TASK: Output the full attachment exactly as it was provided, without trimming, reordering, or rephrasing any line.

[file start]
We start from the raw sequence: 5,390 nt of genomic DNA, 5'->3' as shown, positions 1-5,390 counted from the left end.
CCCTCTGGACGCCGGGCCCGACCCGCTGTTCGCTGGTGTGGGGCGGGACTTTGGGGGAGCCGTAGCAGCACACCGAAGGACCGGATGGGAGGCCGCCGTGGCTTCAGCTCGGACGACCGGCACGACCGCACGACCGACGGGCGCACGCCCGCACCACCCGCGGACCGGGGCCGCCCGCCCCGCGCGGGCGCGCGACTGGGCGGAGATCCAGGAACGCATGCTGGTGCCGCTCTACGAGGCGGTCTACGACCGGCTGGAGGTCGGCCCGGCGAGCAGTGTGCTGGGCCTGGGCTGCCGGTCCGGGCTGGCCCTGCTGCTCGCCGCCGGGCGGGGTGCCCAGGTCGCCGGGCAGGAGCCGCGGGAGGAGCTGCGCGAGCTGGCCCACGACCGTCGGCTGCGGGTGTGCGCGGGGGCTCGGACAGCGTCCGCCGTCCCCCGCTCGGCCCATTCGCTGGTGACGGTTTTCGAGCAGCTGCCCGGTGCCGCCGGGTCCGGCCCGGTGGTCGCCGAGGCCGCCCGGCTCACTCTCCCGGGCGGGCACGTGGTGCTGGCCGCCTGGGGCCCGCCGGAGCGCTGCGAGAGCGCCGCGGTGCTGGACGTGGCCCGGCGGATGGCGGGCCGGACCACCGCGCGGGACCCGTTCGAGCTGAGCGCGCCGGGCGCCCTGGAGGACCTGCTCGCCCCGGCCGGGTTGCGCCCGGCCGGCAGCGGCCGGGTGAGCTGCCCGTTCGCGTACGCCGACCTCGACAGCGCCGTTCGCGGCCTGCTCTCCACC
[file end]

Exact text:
We start from the raw sequence: 5,390 nt of genomic DNA, 5'->3' as shown, positions 1-5,390 counted from the left end.
CCCTCTGGACGCCGGGCCCGACCCGCTGTTCGCTGGTGTGGGGCGGGACTTTGGGGGAGCCGTAGCAGCACACCGAAGGACCGGATGGGAGGCCGCCGTGGCTTCAGCTCGGACGACCGGCACGACCGCACGACCGACGGGCGCACGCCCGCACCACCCGCGGACCGGGGCCGCCCGCCCCGCGCGGGCGCGCGACTGGGCGGAGATCCAGGAACGCATGCTGGTGCCGCTCTACGAGGCGGTCTACGACCGGCTGGAGGTCGGCCCGGCGAGCAGTGTGCTGGGCCTGGGCTGCCGGTCCGGGCTGGCCCTGCTGCTCGCCGCCGGGCGGGGTGCCCAGGTCGCCGGGCAGGAGCCGCGGGAGGAGCTGCGCGAGCTGGCCCACGACCGTCGGCTGCGGGTGTGCGCGGGGGCTCGGACAGCGTCCGCCGTCCCCCGCTCGGCCCATTCGCTGGTGACGGTTTTCGAGCAGCTGCCCGGTGCCGCCGGGTCCGGCCCGGTGGTCGCCGAGGCCGCCCGGCTCACTCTCCCGGGCGGGCACGTGGTGCTGGCCGCCTGGGGCCCGCCGGAGCGCTGCGAGAGCGCCGCGGTGCTGGACGTGGCCCGGCGGATGGCGGGCCGGACCACCGCGCGGGACCCGTTCGAGCTGAGCGCGCCGGGCGCCCTGGAGGACCTGCTCGCCCCGGCCGGGTTGCGCCCGGCCGGCAGCGGCCGGGTGAGCTGCCCGTTCGCGTACGCCGACCTCGACAGCGCCGTTCGCGGCCTGCTCTCCACC